Isn’t it amazing that after months of anticipation, tartness, upheaval, suddenly you feel a change. From a very abyssal zone, you sight the gate of a paradise you’ve been longing to camp into. It was one such day for me. After a long gap of four months, I went back to teaching. And I cannot even begin to describe how satisfactory was that. Almost therapeutic.
This July, was, undoubtedly one of the most stressful yet adventurous July of all the ones I’ve seen in my life on this planet so far. It kept me on my toes, took me on an emotional ride, gave me beautiful memories to cherish all my life, and colleagues you could die for. I had enrolled myself for a coveted English language teaching course called CELTA. Big deal. Yes. It gave me goosebumps. For the course was known to be “a boot camp for English Language Teachers.”
After learning numerous worthwhile methods in CELTA and successfully implementing them in my teaching practice, I came out a changed person. English is, undoubtedly, a link language. And it comes with a colonial baggage, so to say. And if you are teaching this particular subject/language, the mango people are ready to put you on a pedestal. Yes, that is the amount of respect and attention it gathers. Post the course, almost the whole bunch of us course mates went back to their teaching jobs, or were hired accordingly. I, on the other hand, had decided to sign up for a Bachelor’s in Education. I was clear on this even before July that I have to get this particular degree in my kitty, for it is a pre-requisite in case you wish to land up as a teacher in a school anywhere in India. But after the course, going back to academia felt like a lull had been created in my life. I was aching to put my recent learning to use.
And it did make me go bonkers, for in spite of what I would like to believe, I am somewhat low on patience. November finally came in swashing, and there came an opportunity to finally teach! We had to go for our observation in government schools as part of our course. And I landed up in a girls school for my share of observations. The Principal demanded I take a class for the “failures” (I am quoting her!). Inspite of my shock and disapproval, I decided to ignore that remark and went ahead to do as told.
Coming from a girl’s college, it felt like home coming to be a part of an all female space once again. I decided to teach the class Ruskin Bond’s poem Grandma climbs A Tree. And before I started with my lesson, I told them one thing- Be unabashed. Make mistakes. And laugh at your ability to do so. Only then shall you love the language and conquer it, all in style. And thankfully, they did follow up my advice. And we had an amazing time, learning grammar, new terminology, tackling the blocking vocabulary together, laughing and enjoying throughout. I was confident that they liked me and my style of teaching. Still, I wanted to hear that from them. And when the scheduled one hour class came to an end, they all requested me to continue with the class for another half an hour, before they dispersed. That, my folks, was music to my ears. And my true reward.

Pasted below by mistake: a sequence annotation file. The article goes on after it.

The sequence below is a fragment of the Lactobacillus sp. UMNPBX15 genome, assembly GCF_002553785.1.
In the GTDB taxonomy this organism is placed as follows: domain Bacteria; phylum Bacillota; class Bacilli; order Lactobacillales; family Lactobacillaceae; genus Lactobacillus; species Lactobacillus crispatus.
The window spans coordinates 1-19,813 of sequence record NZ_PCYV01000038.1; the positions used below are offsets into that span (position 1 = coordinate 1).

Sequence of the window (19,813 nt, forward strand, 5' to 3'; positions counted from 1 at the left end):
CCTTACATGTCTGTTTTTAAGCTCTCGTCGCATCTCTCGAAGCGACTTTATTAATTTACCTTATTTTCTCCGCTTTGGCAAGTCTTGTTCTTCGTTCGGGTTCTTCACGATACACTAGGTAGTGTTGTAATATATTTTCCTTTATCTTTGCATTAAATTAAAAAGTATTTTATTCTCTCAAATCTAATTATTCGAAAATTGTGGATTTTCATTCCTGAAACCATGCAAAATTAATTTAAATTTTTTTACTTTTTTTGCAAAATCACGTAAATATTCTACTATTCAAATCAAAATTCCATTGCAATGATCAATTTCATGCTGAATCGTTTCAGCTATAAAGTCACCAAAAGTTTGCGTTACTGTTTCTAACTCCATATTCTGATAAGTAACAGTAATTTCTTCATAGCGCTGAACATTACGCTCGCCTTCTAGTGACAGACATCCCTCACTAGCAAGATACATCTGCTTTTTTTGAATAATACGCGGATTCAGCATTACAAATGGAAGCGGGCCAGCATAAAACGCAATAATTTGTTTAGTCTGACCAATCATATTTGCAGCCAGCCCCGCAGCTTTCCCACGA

On meeting my classmate later in the day, I had a chat regarding the class we’d both taught. He commented bluntly that the situation in the government schools was pathetic. The nonchalance of teachers, their shirking of their duties was disturbing, to say the least. As a teacher of English, I looked at the girls, whom they had marginalized as ‘slow learners’, at their enthusiasm and inquisitiveness, and wondered, if they had got the right guidance like me, right from the start, they would be blooming already. Are they failures, or the system, which doesn’t help them come onto the mainstream and flourish, I wondered. For God knows, they are doubly marginalized, being women. The need to educate them flawlessly is all the more urgent.
As I was going through the corridors, thinking all of this, peeping into every classroom I passed by, smiling at the girls who wanted to smile and wave at this new visitor they had spotted, just then, my classmate caught up with me and spoke up, as we were walking to sign the teacher’s register- “Will we become as lax in attitude as the teachers here?” I wasn’t surprised. The negativity of the work surroundings had seeped into his very being. I took a deep breath and repeated parts of what my mother, a teacher herself, and a seasoned one, tells me often. Being in the teaching profession for a good 25 years, she has come to believe in the concept of Karma. And through her, me too. She tells me that when she started with her job till now, she’s seen a sea change in the attitudes of teachers, which is the reason why the profession has lost its erstwhile respect. Most of them don’t even bother to do justice to their duty. They all wish to rake in the moolah, but according to me, it’s just not halal. And through her experience, she tells me, if you try and jeopardize the future of someone else’s child, you don’t expect excellent results for yourself then. And she’s seen it herself. Such people don’t have contentment and happiness knocking at their doors often. And internalizing her words of wisdom, I always, always strive to do my best. And trust me, it is a blessed feeling that you get at the end of the road.
Every year on the fifth of September, I wait for her to arrive home, only to sit on my bed, balancing the flowers she receives, reading the bag full of letters, cards and messages her students, spread all over the world send her. And even today, when the students she taught, when I wasn’t even born, pay her a visit every now and then, just seeing them interacting makes me envy her. Now that I’ve embarked in the journey of becoming an inspirational teacher, I hope a make a similar mark as my mother has, in the hearts of millions of students.